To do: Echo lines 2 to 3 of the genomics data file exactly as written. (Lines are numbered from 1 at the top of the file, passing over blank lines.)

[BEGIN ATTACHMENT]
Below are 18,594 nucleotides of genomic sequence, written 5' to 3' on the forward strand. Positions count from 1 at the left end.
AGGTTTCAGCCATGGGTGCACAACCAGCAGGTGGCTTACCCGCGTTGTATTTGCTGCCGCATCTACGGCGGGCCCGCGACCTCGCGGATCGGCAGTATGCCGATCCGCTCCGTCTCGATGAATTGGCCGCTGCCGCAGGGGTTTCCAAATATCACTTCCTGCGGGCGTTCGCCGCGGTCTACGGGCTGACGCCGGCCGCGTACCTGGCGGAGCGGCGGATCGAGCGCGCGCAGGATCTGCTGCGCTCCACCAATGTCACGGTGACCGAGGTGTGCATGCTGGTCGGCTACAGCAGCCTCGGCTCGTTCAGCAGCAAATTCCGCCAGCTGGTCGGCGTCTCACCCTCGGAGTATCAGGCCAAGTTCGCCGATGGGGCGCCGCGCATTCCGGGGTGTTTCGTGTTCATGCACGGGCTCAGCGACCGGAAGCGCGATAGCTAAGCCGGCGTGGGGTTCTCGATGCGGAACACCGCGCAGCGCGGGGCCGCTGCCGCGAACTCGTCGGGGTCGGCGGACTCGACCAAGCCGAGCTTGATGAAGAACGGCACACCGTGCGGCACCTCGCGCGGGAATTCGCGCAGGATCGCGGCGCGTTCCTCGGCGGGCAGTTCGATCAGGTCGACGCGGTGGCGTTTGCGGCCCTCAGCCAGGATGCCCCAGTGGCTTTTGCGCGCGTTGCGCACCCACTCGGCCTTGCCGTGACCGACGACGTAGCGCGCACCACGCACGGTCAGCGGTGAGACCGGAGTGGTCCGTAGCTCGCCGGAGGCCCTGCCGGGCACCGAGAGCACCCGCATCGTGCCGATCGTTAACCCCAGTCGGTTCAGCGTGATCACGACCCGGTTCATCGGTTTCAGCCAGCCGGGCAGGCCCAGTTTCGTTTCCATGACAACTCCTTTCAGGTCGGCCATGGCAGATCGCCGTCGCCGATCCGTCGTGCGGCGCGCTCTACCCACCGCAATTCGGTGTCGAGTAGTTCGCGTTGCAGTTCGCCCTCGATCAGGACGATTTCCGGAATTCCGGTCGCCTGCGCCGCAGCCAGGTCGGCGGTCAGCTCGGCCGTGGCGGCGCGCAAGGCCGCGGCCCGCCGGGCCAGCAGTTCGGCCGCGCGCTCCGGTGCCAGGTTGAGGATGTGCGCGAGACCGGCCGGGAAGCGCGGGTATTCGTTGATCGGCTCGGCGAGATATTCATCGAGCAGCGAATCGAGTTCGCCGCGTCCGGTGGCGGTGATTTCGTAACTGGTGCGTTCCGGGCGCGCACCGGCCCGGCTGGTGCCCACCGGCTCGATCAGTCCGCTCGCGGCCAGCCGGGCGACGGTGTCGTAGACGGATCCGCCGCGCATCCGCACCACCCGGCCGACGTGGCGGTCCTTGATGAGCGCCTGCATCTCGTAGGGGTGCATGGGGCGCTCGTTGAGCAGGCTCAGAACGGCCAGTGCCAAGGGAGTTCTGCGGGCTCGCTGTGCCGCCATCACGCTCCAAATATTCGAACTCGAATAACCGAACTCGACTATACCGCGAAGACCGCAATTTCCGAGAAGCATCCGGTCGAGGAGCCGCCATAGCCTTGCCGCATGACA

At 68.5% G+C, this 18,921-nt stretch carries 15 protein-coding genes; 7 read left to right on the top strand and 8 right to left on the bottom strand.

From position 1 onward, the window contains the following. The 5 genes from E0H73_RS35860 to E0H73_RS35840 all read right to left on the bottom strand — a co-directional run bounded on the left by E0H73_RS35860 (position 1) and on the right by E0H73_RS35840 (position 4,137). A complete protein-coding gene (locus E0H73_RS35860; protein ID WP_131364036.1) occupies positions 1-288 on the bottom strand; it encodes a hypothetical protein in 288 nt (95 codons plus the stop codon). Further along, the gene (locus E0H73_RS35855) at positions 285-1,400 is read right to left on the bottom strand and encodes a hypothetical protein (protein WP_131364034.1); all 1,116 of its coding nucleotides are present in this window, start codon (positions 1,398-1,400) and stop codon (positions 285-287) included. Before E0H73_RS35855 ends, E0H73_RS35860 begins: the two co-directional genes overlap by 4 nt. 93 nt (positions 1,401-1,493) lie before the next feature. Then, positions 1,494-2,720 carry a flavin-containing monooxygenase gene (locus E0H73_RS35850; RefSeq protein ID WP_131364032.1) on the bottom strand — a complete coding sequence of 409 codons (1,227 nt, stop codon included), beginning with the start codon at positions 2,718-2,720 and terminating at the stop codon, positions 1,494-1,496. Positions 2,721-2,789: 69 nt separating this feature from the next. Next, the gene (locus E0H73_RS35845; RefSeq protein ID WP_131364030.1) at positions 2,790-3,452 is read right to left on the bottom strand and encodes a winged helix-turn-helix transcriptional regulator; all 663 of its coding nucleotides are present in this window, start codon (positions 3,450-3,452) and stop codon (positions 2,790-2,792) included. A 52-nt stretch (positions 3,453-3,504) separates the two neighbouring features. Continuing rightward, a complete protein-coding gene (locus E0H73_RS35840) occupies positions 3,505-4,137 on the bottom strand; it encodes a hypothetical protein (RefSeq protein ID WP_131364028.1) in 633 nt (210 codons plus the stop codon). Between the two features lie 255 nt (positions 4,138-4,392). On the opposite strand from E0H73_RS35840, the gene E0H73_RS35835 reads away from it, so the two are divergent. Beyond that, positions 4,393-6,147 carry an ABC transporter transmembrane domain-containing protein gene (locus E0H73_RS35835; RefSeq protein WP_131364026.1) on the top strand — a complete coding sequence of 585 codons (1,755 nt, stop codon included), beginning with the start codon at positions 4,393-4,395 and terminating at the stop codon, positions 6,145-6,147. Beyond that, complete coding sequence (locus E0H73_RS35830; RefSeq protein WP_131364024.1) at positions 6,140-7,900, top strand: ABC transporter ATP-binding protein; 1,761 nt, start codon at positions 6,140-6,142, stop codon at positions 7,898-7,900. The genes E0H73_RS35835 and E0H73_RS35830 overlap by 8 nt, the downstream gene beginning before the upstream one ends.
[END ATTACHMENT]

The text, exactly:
AGGTTTCAGCCATGGGTGCACAACCAGCAGGTGGCTTACCCGCGTTGTATTTGCTGCCGCATCTACGGCGGGCCCGCGACCTCGCGGATCGGCAGTATGCCGATCCGCTCCGTCTCGATGAATTGGCCGCTGCCGCAGGGGTTTCCAAATATCACTTCCTGCGGGCGTTCGCCGCGGTCTACGGGCTGACGCCGGCCGCGTACCTGGCGGAGCGGCGGATCGAGCGCGCGCAGGATCTGCTGCGCTCCACCAATGTCACGGTGACCGAGGTGTGCATGCTGGTCGGCTACAGCAGCCTCGGCTCGTTCAGCAGCAAATTCCGCCAGCTGGTCGGCGTCTCACCCTCGGAGTATCAGGCCAAGTTCGCCGATGGGGCGCCGCGCATTCCGGGGTGTTTCGTGTTCATGCACGGGCTCAGCGACCGGAAGCGCGATAGCTAAGCCGGCGTGGGGTTCTCGATGCGGAACACCGCGCAGCGCGGGGCCGCTGCCGCGAACTCGTCGGGGTCGGCGGACTCGACCAAGCCGAGCTTGATGAAGAACGGCACACCGTGCGGCACCTCGCGCGGGAATTCGCGCAGGATCGCGGCGCGTTCCTCGGCGGGCAGTTCGATCAGGTCGACGCGGTGGCGTTTGCGGCCCTCAGCCAGGATGCCCCAGTGGCTTTTGCGCGCGTTGCGCACCCACTCGGCCTTGCCGTGACCGACGACGTAGCGCGCACCACGCACGGTCAGCGGTGAGACCGGAGTGGTCCGTAGCTCGCCGGAGGCCCTGCCGGGCACCGAGAGCACCCGCATCGTGCCGATCGTTAACCCCAGTCGGTTCAGCGTGATCACGACCCGGTTCATCGGTTTCAGCCAGCCGGGCAGGCCCAGTTTCGTTTCCATGACAACTCCTTTCAGGTCGGCCATGGCAGATCGCCGTCGCCGATCCGTCGTGCGGCGCGCTCTACCCACCGCAATTCGGTGTCGAGTAGTTCGCGTTGCAGTTCGCCCTCGATCAGGACGATTTCCGGAATTCCGGTCGCCTGCGCCGCAGCCAGGTCGGCGGTCAGCTCGGCCGTGGCGGCGCGCAAGGCCGCGGCCCGCCGGGCCAGCAGTTCGGCCGCGCGCTCCGGTGCCAGGTTGAGGATGTGCGCGAGACCGGCCGGGAAGCGCGGGTATTCGTTGATCGGCTCGGCGAGATATTCATCGAGCAGCGAATCGAGTTCGCCGCGTCCGGTGGCGGTGATTTCGTAACTGGTGCGTTCCGGGCGCGCACCGGCCCGGCTGGTGCCCACCGGCTCGATCAGTCCGCTCGCGGCCAGCCGGGCGACGGTGTCGTAGACGGATCCGCCGCGCATCCGCACCACCCGGCCGACGTGGCGGTCCTTGATGAGCGCCTGCATCTCGTAGGGGTGCATGGGGCGCTCGTTGAGCAGGCTCAGAACGGCCAGTGCCAAGGGAGTTCTGCGGGCTCGCTGTGCCGCCATCACGCTCCAAATATTCGAACTCGAATAACCGAACTCGACTATACCGCGAAGACCGCAATTTCCGAGAAGCATCCGGTCGAGGAGCCGCCATAGCCTTGCCGCATGACA

At 68.5% G+C, this 18,921-nt stretch carries 15 protein-coding genes; 7 read left to right on the top strand and 8 right to left on the bottom strand.